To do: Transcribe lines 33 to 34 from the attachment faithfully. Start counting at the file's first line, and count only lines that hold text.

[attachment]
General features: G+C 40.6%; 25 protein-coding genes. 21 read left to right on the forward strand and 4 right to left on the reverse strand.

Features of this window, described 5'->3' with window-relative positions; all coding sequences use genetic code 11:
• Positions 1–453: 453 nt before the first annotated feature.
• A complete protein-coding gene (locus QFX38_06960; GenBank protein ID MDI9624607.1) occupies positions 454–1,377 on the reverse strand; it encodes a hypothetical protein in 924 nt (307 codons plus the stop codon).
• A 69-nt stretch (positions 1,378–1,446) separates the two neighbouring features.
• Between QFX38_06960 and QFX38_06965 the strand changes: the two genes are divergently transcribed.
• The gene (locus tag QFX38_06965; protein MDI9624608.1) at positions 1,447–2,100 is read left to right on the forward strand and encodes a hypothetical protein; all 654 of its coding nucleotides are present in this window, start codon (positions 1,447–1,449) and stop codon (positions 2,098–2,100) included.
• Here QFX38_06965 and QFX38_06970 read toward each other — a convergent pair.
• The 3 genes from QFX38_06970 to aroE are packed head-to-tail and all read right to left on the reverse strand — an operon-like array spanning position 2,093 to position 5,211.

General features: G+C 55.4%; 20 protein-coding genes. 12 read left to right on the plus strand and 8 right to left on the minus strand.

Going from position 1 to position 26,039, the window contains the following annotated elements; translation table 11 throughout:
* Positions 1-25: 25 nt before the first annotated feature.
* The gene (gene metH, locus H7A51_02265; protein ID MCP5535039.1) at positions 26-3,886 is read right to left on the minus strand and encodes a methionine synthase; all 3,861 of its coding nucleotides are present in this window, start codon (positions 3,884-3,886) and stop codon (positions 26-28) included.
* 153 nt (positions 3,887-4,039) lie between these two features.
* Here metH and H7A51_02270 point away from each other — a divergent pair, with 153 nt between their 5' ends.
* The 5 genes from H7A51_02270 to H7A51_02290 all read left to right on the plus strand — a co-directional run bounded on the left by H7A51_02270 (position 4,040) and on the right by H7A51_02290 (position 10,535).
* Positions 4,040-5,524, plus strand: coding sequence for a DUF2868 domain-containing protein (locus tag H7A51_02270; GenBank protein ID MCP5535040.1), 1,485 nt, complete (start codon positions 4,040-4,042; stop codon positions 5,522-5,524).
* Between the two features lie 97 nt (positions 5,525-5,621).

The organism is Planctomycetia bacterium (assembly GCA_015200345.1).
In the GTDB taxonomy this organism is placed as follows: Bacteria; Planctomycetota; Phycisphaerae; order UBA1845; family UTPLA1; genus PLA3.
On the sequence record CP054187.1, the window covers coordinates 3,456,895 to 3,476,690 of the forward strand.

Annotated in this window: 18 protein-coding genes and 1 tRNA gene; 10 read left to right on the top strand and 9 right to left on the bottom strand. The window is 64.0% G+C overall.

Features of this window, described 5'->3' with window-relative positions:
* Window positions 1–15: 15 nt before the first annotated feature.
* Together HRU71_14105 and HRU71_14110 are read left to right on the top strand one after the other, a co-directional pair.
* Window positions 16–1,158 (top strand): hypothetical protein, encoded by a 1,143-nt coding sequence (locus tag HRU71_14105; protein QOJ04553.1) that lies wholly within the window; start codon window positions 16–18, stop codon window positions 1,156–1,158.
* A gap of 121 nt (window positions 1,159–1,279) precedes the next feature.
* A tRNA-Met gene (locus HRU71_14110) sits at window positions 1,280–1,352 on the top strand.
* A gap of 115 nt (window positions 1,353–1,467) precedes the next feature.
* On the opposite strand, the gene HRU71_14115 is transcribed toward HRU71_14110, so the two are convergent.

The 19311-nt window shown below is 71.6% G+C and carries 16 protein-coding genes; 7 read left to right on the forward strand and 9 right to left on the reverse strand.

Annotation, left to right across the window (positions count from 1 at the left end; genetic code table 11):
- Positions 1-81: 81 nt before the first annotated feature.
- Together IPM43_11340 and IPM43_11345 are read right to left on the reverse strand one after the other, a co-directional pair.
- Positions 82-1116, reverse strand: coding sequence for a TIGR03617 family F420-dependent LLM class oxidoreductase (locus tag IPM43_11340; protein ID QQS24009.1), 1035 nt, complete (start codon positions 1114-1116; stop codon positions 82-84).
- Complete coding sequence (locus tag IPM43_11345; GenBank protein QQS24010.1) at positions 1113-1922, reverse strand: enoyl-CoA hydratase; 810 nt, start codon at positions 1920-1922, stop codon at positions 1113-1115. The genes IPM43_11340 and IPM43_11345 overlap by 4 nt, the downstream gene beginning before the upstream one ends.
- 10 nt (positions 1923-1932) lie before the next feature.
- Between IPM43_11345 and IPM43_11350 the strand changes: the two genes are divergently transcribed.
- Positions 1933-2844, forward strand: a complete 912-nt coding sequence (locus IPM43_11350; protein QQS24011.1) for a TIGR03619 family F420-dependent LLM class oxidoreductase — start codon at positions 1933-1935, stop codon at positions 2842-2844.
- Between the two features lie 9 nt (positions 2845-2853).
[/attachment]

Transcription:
- Positions 1-81: 81 nt before the first annotated feature.
- Together IPM43_11340 and IPM43_11345 are read right to left on the reverse strand one after the other, a co-directional pair.